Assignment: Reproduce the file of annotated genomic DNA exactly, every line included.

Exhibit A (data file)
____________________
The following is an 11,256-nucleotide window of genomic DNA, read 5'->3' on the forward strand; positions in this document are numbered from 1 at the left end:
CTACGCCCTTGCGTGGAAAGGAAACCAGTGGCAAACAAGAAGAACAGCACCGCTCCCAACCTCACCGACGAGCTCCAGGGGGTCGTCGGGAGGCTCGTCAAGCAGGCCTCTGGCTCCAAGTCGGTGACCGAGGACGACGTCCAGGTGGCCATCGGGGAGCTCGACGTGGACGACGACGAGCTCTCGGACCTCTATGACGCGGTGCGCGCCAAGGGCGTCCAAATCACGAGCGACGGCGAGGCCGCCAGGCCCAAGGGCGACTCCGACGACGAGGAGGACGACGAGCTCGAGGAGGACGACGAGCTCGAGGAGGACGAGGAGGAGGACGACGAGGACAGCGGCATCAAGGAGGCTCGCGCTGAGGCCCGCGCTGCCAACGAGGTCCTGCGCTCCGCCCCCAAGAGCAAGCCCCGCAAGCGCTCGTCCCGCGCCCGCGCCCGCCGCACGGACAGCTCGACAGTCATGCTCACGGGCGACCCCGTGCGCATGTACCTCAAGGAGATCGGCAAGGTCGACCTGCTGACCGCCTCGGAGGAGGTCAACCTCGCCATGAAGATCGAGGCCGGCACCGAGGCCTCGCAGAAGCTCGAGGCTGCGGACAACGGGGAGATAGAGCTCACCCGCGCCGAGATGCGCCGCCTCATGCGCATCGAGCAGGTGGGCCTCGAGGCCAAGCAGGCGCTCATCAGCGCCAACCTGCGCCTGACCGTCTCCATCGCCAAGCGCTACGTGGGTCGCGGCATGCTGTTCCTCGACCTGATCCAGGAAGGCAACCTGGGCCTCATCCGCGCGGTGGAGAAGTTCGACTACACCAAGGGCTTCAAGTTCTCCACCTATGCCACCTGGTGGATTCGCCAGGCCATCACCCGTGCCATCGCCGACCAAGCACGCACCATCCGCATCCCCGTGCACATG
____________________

The following is an 11,256-nucleotide window of genomic DNA, read 5'->3' on the forward strand; positions in this document are numbered from 1 at the left end:
CTACGCCCTTGCGTGGAAAGGAAACCAGTGGCAAACAAGAAGAACAGCACCGCTCCCAACCTCACCGACGAGCTCCAGGGGGTCGTCGGGAGGCTCGTCAAGCAGGCCTCTGGCTCCAAGTCGGTGACCGAGGACGACGTCCAGGTGGCCATCGGGGAGCTCGACGTGGACGACGACGAGCTCTCGGACCTCTATGACGCGGTGCGCGCCAAGGGCGTCCAAATCACGAGCGACGGCGAGGCCGCCAGGCCCAAGGGCGACTCCGACGACGAGGAGGACGACGAGCTCGAGGAGGACGACGAGCTCGAGGAGGACGAGGAGGAGGACGACGAGGACAGCGGCATCAAGGAGGCTCGCGCTGAGGCCCGCGCTGCCAACGAGGTCCTGCGCTCCGCCCCCAAGAGCAAGCCCCGCAAGCGCTCGTCCCGCGCCCGCGCCCGCCGCACGGACAGCTCGACAGTCATGCTCACGGGCGACCCCGTGCGCATGTACCTCAAGGAGATCGGCAAGGTCGACCTGCTGACCGCCTCGGAGGAGGTCAACCTCGCCATGAAGATCGAGGCCGGCACCGAGGCCTCGCAGAAGCTCGAGGCTGCGGACAACGGGGAGATAGAGCTCACCCGCGCCGAGATGCGCCGCCTCATGCGCATCGAGCAGGTGGGCCTCGAGGCCAAGCAGGCGCTCATCAGCGCCAACCTGCGCCTGACCGTCTCCATCGCCAAGCGCTACGTGGGTCGCGGCATGCTGTTCCTCGACCTGATCCAGGAAGGCAACCTGGGCCTCATCCGCGCGGTGGAGAAGTTCGACTACACCAAGGGCTTCAAGTTCTCCACCTATGCCACCTGGTGGATTCGCCAGGCCATCACCCGTGCCATCGCCGACCAAGCACGCACCATCCGCATCCCCGTGCACATG